• doctor can tell a patient if they’re pregnant or not or if they have cancer. Each decision may have grave consequences and thus true negatives are crucial. That’s why all the cells in the confusion matrix must be taken into account.



10 thoughts on “Precision, recall, sensitivity and specificity

  1. I disagree true false negatives can be ignored by search engines, and perhaps that’s why they suck. Unless you compare your listed results against the true negatives I don’t think you have a fair idea of how well the search is actually performing. You don’t know whether your false positives are reasonable or excessive.

    • Sorry for the delay. Here are 2 thoughts:

      1. When comparing search algorithms you’ll most likely compare them on a static database so you can assume: FP = Const – TN. So TN is in there though not directly.

      2. The users of a search engine will never see the true negatives. They are not affected by their abundance or scarcity. A search engine designer should only be worried about what he shows the users. Another example would be a criminal finger print matching search algorithm where every result returned means more police work. Every positive classified costs actual tax money to address. So now you have a few search algorithms and you want to know which one gives you the best bang/$ and that’s precision and recall. Specificity is a red herring in that case, not to mention it may be incomprehensibly over 99.99% in a giant database.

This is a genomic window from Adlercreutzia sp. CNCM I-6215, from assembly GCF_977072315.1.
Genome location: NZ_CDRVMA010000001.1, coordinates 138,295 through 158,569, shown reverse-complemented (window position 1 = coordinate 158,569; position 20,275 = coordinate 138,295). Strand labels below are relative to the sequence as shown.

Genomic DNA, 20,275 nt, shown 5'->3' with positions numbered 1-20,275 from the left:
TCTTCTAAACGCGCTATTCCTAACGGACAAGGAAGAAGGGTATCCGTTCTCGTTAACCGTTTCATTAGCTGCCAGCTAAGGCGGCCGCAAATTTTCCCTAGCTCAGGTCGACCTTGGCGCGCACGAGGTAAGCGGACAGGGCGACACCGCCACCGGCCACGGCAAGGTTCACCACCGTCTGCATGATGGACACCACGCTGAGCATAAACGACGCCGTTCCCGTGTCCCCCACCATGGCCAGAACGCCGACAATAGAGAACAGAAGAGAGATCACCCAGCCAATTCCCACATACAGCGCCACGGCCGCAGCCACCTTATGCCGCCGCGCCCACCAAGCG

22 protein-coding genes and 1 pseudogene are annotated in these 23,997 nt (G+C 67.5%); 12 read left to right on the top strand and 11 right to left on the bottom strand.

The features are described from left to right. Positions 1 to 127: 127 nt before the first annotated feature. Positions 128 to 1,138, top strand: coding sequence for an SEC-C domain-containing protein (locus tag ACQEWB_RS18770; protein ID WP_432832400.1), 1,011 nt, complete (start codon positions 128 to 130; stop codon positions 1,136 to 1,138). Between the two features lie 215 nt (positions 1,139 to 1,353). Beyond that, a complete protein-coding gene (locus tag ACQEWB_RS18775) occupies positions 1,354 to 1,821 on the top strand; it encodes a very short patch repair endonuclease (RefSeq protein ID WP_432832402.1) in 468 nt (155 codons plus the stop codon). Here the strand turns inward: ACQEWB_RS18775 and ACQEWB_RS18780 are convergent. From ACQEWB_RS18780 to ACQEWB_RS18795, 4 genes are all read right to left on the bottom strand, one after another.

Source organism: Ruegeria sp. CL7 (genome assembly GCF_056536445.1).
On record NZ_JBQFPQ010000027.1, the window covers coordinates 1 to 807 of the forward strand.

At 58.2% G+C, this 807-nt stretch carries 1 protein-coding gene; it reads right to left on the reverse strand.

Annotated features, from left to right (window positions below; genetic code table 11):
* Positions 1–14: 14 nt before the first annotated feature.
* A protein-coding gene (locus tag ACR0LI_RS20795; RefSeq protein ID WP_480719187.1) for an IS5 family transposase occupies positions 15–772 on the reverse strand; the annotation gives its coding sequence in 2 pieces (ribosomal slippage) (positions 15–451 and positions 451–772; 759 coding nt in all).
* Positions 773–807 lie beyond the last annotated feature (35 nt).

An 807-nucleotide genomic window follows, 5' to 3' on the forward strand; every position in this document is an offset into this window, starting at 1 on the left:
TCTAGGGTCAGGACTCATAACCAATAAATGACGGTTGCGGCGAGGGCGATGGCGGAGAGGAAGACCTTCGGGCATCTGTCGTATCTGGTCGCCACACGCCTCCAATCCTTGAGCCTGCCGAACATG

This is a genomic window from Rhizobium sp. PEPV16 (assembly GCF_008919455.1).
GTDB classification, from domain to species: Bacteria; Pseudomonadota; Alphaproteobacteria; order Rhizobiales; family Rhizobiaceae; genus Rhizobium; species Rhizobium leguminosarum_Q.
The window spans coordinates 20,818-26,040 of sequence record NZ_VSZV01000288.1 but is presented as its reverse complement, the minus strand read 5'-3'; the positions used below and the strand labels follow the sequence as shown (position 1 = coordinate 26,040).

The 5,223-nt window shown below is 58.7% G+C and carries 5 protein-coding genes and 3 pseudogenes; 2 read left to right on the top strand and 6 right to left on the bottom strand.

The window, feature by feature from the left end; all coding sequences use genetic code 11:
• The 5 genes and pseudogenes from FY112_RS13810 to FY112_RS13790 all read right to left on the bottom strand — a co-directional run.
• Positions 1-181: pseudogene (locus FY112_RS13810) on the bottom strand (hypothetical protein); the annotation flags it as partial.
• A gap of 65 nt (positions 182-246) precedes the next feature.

2. It’s a very interesting subject, one I’ve come to appreciate more over the years. I remember the first time I saw this (back in highschool) and had to work with sensitivity and specificity, what a discovery that was for me!

    Nowadays I actually work with even more interesting factors, you can some really unexpected stuff with classifiers it seems. Let’s meet for lunch and I’ll tell you about it 🙂

  3. Hi there
    I am not an statistician but doing some modeling on invasive plants, I am wondering if in a test sensitivity be more important that specificity, which method we should should use instead of F-score to give more weight to sensitivity that specificity. Thanks

    • Hi Hank, I just now noticed this comment, so sorry for taking so long to answer. Could you describe the statistic problem you’re trying to solve?

  4. Nice explanation! I just have a question, do you think eventually we can depend only on sensitivity and specificity to asses a classifier’s performance then? The aim would be to maximize both these values. This is very helpful in cases where we judge classifiers performance by how good it is at identifying correctly both classes. Because by definition, precision, recall and even f-score which depends on them tend to focus only on one class and sort of ignores the other.

    • I think you’re going to need to understand the problem your classifier is trying to solve and then decide what the right benchmark is. E.g. for a search engine, precision and recall are better benchmarks than sensitivity and specificity.

  5. omg, why do you people always transpose your matrices ? normally it should be true valies for columns, and prediction for rows and not otherwise , like 99% is doing… thats really confusing now